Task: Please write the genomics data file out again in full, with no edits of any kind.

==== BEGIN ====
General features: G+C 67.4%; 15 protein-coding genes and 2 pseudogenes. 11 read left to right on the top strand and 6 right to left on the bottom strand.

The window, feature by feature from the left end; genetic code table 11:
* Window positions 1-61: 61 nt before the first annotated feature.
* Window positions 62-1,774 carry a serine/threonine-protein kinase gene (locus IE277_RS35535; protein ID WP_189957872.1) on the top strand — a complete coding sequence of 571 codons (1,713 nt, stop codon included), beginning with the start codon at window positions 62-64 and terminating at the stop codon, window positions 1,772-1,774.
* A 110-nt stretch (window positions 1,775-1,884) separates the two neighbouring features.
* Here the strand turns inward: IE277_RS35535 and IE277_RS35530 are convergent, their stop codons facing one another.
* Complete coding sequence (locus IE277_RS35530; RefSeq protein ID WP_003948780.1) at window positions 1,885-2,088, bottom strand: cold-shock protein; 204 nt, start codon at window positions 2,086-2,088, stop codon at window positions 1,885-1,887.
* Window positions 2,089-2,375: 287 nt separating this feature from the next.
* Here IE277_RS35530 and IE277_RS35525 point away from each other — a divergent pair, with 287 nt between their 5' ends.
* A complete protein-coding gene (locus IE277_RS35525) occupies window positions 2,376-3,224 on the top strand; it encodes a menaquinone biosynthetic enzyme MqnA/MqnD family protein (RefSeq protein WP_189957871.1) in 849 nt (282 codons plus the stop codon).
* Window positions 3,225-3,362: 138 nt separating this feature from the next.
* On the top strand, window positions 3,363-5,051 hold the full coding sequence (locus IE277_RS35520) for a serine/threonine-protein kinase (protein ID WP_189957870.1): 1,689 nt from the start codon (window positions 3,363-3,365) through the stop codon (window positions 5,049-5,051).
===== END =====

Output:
General features: G+C 67.4%; 15 protein-coding genes and 2 pseudogenes. 11 read left to right on the top strand and 6 right to left on the bottom strand.

The window, feature by feature from the left end; genetic code table 11:
* Window positions 1-61: 61 nt before the first annotated feature.
* Window positions 62-1,774 carry a serine/threonine-protein kinase gene (locus IE277_RS35535; protein ID WP_189957872.1) on the top strand — a complete coding sequence of 571 codons (1,713 nt, stop codon included), beginning with the start codon at window positions 62-64 and terminating at the stop codon, window positions 1,772-1,774.
* A 110-nt stretch (window positions 1,775-1,884) separates the two neighbouring features.
* Here the strand turns inward: IE277_RS35535 and IE277_RS35530 are convergent, their stop codons facing one another.
* Complete coding sequence (locus IE277_RS35530; RefSeq protein ID WP_003948780.1) at window positions 1,885-2,088, bottom strand: cold-shock protein; 204 nt, start codon at window positions 2,086-2,088, stop codon at window positions 1,885-1,887.
* Window positions 2,089-2,375: 287 nt separating this feature from the next.
* Here IE277_RS35530 and IE277_RS35525 point away from each other — a divergent pair, with 287 nt between their 5' ends.
* A complete protein-coding gene (locus IE277_RS35525) occupies window positions 2,376-3,224 on the top strand; it encodes a menaquinone biosynthetic enzyme MqnA/MqnD family protein (RefSeq protein WP_189957871.1) in 849 nt (282 codons plus the stop codon).
* Window positions 3,225-3,362: 138 nt separating this feature from the next.
* On the top strand, window positions 3,363-5,051 hold the full coding sequence (locus IE277_RS35520) for a serine/threonine-protein kinase (protein ID WP_189957870.1): 1,689 nt from the start codon (window positions 3,363-3,365) through the stop codon (window positions 5,049-5,051).